No, no, not like that. I just got my kegs last night, got new O-rings at the LHBS today, I have had a pale ale sitting in secondary for three weeks after one in primary... racked today.

I decided I am going to try force carbonating this one. Hopefully I will like it. Seems like ~most~ people like force carbing good enough but ~a few~ posters here still prime with sugar and use CO2 just to dispense.

Can't start force carbing until I get a wrench big enough to tighten the regulator gently to the CO2 tank, but I am on my way.
Poindexter is offline
 
Reply With Quote
Old 12-09-2007, 05:02 AM   #6
FlyGuy
Feedback Score: 0 reviews
 
FlyGuy's Avatar
Recipes 
 
Join Date: Jan 2007
Location: Calgary, Alberta
Posts: 3,618
Liked 149 Times on 43 Posts
Likes Given: 7

Default

Personally, I think the force carb vs. natural carb taste difference is a pure myth. If you want to be purist, you can prime with sugar and serve from a siphon. But there aren't many other reasons to prime a keg.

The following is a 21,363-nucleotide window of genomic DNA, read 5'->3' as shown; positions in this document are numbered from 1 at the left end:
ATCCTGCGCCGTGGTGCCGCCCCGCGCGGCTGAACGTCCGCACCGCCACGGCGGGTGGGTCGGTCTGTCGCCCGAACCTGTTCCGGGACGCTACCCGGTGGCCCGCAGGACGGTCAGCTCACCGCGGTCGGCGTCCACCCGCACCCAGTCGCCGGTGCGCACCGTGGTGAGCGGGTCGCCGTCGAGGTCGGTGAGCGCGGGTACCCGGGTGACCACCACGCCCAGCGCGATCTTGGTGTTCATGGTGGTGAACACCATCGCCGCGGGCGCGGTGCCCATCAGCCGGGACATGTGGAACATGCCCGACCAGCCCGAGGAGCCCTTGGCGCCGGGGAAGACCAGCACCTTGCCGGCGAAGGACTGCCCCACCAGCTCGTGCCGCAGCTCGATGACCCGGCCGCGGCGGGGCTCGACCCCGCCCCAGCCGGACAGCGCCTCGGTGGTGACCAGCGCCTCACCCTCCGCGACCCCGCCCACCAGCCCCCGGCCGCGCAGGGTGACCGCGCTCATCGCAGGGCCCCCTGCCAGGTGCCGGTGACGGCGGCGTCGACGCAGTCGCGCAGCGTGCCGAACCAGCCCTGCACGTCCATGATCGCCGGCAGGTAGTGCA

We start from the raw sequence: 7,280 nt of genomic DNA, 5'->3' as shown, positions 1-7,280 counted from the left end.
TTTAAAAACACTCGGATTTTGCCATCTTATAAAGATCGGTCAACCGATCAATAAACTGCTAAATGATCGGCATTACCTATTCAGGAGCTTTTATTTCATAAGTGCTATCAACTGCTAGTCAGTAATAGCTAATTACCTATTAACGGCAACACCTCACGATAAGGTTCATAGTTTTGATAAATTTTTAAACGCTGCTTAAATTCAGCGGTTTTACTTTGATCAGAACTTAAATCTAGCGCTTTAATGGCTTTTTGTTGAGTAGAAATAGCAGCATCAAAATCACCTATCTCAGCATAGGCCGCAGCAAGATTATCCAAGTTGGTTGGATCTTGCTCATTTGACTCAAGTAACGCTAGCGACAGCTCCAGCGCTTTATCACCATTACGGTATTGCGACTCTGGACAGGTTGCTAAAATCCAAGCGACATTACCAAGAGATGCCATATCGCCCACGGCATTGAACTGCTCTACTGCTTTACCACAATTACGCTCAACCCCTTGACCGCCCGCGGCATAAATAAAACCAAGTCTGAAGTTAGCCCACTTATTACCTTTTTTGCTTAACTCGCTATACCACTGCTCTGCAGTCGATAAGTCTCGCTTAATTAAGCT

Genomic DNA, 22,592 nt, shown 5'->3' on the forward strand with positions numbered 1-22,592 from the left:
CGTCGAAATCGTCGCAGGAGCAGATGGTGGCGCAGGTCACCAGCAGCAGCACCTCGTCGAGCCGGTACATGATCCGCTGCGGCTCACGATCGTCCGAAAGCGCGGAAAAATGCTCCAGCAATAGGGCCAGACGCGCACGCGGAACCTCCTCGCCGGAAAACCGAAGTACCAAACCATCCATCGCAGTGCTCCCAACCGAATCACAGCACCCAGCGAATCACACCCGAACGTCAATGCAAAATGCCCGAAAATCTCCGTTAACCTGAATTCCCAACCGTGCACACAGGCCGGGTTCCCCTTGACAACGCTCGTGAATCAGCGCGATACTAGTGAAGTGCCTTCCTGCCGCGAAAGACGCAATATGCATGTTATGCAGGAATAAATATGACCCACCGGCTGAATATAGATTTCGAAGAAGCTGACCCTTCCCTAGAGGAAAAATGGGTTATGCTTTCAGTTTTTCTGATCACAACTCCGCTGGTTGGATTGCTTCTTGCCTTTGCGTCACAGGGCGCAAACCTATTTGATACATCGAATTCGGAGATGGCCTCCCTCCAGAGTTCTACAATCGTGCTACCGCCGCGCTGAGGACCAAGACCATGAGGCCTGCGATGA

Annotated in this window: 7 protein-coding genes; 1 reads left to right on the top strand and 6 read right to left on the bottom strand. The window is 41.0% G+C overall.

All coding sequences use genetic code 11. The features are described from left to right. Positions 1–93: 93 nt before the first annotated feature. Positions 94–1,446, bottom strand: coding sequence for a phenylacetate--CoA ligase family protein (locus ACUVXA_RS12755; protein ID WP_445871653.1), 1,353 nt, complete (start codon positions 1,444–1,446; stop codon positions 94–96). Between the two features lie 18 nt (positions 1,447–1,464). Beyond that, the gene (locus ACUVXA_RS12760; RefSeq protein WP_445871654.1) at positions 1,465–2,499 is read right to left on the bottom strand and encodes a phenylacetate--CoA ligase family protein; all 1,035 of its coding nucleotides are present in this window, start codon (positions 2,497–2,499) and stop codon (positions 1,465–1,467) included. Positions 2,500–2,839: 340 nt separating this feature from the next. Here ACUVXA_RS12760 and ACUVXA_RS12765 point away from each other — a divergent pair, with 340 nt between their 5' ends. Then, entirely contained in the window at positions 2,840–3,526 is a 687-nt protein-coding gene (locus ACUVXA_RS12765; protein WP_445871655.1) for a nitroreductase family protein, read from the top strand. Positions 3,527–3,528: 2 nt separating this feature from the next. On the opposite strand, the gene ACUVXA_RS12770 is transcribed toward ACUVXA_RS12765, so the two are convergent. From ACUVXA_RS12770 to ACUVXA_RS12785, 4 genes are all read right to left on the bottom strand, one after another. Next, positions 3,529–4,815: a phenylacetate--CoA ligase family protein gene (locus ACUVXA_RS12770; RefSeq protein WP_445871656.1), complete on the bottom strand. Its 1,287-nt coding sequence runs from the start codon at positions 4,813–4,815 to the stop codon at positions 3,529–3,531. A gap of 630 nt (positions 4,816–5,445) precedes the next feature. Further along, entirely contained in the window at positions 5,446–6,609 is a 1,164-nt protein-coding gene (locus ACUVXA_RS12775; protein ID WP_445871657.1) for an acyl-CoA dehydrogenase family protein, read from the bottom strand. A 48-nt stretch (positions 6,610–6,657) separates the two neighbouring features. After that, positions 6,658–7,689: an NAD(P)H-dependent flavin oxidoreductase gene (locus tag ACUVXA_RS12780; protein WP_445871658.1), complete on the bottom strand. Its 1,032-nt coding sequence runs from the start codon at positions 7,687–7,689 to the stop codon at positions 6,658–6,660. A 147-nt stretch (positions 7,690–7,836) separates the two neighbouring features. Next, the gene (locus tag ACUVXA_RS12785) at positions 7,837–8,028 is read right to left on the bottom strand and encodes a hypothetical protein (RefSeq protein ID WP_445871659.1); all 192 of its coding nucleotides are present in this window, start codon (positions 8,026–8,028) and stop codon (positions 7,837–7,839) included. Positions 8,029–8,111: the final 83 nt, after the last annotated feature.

Some downsides:
- extra yeast in the keg to deal with
- may take longer (depending on how much viable yeast is left in your beer)
- you have less control than force carbing (with a CO2 tank, you can purposefully undershoot your target carb volume, and then slowly increase it until it is jjjuuusssstttt right -- impractical to do this with priming sugar)
- doesn't taste any better than force carbing
FlyGuy is offline
 
Reply With Quote
Old 12-09-2007, 05:56 AM   #7
Orfy
For the love of beer!
HBT_LIFETIMESUPPORTER.png
Feedback Score: 0 reviews
 
Orfy's Avatar
Recipes 
 
Join Date: Sep 2005
Location: Cheshire, England
Posts: 11,853
Liked 74 Times on 55 Posts
Likes Given: 30

Default

Listen to:

12-06-07 Basic Brewing Radio - Cask Conditioning

That should help.
__________________
GET THE GOBLIN
Have a beer on me.
Orfy is offline
 
Reply With Quote
Old 12-09-2007, 03:23 PM   #8
malkore
Feedback Score: 0 reviews
 
malkore's Avatar
Recipes 
 
Join Date: Jun 2007
Location: Nebraska
Posts: 6,922
Liked 34 Times on 32 Posts
Likes Given: 9

Default

the only time force carbing will affect flavor, is if you rapid force carb....i.e. 30psi and shaking the crap out of the keg.
that leaves behind a lot of carbonic acid, which leaves a 'bite' in the flavor. it WILL fade over the course of a few days.

if you just carb by setting at serving psi (assuming your system has tap lines balanced for this) then after about 10-14 days its fully carb'd with no carbonic acid bite.

i see no reason to rapid force carb unless you run out of beer during a party and your second keg isn't carb'd up. otherwise, you didn't rush through primary, or secondary, so why rush the carbing....carbonation doesn't cure green beer